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I remember being told that a certain book in the Tanach had to be rewritten after it was lost during the Kings period. Is it considered true? If it is, are there mekorot/academic sources for this?

I tried searching, but my google searches didn't come up with anything.

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    Maybe you're thinking of Eicha? See Moed Kattan 26a. And wiki here: he.wikipedia.org/wiki/מגילת_איכה – Chaim Feb 22 '17 at 13:24
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    you're probably thinking of this: en.wikipedia.org/wiki/Hilkiah – Menachem Feb 22 '17 at 15:29
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    I seem to recall that reference is made in Scripture to a apparently unknown book of the Bible . Since the names of the Bible are not original--the Torah was one continuous text without chapter or volume designations--it appears that the book being referred to simply pertains to a specific section of the Torah that is now known by a different name. I wish I could recall the names but I don't at this time. – JJLL Feb 22 '17 at 16:25
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The Sefer Eicha was destroyed by King Yehoyakim who threw it into a fire and rewritten by Yirmiyahu at the command of Hashem.

Yirmiyahu 36:23

23: And it came to pass, when Jehudi read three or four verses, he rent it with a scribe's razor, and cast [it] onto the fire which was on the brazier until the entire roll was consumed on the fire that was on the brazier.

Rashi

three… verses: Our Rabbis (Moed Katan 26a) stated. This was the Scroll of Lamentations. They read before him, (1:1) “How…(:2) She weeps… (ibid. 3) Judah has been exiled…(ibid. 4) The roads of Zion are mournful.” Despite all this, he was not troubled. He said, “I am the king over the survivors.” As soon as he read (ibid. 5), Her adversaries have become the head, “ he said,” From now on, I am [no longer] the king." Immediately, he rent it with a scribe’s razor.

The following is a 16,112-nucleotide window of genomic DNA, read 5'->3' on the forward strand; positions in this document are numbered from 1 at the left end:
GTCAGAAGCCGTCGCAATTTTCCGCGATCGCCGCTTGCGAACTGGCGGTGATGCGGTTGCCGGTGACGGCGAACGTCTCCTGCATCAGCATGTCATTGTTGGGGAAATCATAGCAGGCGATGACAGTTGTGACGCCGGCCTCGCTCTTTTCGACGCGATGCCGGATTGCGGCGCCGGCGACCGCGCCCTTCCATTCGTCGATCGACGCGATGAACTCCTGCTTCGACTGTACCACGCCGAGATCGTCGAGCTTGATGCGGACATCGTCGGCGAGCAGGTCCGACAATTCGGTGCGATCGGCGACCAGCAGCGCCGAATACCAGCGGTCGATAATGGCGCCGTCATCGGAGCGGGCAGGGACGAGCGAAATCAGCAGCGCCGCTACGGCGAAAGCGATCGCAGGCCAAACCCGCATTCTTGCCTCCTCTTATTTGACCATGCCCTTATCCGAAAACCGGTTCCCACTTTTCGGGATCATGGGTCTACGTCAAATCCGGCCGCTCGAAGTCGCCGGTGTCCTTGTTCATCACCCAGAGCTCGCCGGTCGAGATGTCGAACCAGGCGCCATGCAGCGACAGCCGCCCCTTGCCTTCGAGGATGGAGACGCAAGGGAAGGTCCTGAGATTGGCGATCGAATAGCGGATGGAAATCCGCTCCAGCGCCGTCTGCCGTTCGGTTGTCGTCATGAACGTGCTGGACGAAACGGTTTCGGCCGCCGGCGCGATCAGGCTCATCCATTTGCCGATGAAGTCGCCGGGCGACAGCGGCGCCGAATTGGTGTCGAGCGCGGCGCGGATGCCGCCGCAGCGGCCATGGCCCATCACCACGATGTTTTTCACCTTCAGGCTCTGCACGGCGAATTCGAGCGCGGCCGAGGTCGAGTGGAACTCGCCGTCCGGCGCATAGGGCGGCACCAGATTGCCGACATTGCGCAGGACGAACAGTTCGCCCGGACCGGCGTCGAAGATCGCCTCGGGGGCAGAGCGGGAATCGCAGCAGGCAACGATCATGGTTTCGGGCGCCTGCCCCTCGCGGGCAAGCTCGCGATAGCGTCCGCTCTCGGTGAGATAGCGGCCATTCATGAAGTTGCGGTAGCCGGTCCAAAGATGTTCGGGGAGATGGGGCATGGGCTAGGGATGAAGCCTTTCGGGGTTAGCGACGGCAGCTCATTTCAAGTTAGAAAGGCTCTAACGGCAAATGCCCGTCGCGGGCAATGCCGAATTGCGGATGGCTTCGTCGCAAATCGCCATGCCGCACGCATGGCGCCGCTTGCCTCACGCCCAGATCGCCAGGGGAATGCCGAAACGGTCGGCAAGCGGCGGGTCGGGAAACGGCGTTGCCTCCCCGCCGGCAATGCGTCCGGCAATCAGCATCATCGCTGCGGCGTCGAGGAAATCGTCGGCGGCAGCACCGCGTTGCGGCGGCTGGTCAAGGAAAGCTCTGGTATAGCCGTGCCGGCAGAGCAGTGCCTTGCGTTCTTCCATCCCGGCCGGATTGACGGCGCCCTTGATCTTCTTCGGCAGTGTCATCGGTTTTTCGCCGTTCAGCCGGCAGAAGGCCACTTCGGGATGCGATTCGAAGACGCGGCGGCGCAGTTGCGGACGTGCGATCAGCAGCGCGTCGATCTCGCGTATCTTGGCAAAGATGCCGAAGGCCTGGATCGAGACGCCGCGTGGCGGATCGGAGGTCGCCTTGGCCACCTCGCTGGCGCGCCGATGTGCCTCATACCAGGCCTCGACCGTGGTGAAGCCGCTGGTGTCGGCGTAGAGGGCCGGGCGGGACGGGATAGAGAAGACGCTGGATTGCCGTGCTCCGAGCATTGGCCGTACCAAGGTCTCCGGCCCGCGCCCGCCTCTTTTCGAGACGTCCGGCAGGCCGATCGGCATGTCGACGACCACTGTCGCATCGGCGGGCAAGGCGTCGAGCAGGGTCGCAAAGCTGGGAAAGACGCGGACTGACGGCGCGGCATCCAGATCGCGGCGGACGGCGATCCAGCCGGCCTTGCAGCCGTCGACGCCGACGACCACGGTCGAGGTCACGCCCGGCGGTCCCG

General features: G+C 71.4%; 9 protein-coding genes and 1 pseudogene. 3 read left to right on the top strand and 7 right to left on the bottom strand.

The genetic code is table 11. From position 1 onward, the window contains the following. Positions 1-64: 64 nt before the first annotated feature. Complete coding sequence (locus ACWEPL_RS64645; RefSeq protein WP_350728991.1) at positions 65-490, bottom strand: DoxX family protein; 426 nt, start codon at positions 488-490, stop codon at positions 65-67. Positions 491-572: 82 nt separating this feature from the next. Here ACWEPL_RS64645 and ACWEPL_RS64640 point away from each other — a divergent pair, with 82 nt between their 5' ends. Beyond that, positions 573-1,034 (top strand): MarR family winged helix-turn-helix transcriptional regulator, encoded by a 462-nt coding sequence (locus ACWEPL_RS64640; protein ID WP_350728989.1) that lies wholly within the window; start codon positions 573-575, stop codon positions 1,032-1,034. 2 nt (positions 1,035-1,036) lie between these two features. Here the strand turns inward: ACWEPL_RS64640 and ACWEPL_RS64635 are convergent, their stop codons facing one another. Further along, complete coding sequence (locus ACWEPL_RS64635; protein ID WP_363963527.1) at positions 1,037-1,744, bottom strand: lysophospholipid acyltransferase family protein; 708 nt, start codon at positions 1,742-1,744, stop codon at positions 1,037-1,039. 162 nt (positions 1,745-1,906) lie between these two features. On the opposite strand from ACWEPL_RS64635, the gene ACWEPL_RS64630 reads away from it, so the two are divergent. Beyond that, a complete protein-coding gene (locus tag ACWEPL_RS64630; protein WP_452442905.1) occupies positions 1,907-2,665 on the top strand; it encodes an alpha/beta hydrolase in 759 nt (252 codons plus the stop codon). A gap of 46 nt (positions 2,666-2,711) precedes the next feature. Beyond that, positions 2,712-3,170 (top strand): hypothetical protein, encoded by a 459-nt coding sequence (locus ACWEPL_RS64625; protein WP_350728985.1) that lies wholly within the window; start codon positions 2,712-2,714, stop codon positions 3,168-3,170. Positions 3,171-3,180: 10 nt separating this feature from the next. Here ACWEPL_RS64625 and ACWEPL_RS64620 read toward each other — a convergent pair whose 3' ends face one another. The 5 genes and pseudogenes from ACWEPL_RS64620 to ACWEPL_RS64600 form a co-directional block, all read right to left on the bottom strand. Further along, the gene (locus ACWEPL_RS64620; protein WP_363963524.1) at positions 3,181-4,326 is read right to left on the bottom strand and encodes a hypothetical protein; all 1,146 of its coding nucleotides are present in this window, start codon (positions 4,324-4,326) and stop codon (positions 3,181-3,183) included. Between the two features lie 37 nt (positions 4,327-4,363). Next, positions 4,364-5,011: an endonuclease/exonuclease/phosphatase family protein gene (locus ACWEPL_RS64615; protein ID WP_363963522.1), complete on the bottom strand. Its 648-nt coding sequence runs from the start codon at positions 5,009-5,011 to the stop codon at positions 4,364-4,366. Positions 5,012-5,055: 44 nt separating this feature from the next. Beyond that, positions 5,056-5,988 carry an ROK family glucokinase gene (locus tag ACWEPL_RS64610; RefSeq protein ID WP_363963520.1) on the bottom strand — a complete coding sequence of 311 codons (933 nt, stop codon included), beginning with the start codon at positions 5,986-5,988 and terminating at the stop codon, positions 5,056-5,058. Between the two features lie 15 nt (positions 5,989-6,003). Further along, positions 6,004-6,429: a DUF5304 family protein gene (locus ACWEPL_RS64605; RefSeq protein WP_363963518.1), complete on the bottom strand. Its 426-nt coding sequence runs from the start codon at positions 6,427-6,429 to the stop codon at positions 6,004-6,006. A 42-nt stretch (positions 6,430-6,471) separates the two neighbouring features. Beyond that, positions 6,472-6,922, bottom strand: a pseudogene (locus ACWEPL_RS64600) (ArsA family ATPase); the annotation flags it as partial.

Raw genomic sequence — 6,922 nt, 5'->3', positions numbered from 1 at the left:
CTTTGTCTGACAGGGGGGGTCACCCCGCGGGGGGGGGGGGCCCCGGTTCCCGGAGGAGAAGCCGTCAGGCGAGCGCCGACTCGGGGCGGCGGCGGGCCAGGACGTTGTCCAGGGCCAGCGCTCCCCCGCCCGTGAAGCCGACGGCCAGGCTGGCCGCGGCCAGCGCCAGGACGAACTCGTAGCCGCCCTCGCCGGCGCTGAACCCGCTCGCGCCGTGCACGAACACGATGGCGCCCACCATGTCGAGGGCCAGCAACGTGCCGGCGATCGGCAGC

Then again

28: Take for yourself again another roll and write upon it all the original words that were on the first roll, which Jehoiakim the king of Judah, burned.

The Invisible Man By Rabbi Jack Abramowitz

The officers went to King Yehoyakim and gave the scroll to the scribe for safekeeping before telling the king its contents. The king had the scroll brought to him and read. (It was winter, so he had a fire burning for warmth.) When only three or four verses had been read (three or four pages, according to the Radak), the king sliced the scroll with a razor and threw the scroll on the fire. He simply wasn’t concerned by what he had heard. Some of his officers asked him not to burn the scroll, but the king would not comply.

King Yehoyakim instructed some of his men to go and get Jeremiah and Baruch, but G-d had hidden them. (The Radak says miraculously. He suggests that G-d enveloped them in darkness or made their pursuers unable to see them.)

G-d told Jeremiah to write the scroll over again, plus a message for Yehoyakim: You burned the scroll because it foretold that Nebuchadnezzar would raze the land. Therefore, G-d says that Yehoyakim’s line would lose the throne and his corpse would be tossed out. Jeremiah re-wrote the scroll, along with the updates. (And, as we know from the Book of Kings, Yehoyakim’s son ruled only three months before he was succeeded by his uncle, Tzidkiyahu. Furthermore, We read more about Yehoyakim’s funeral – or lack thereof – earlier, in chapter 22. Remember, these prophecies are not necessarily collected in chronological order!)

  • Does not seem to answer the question. I book that was burnt and rewritten is not exactly "lost". – user8726 May 21 '17 at 20:21

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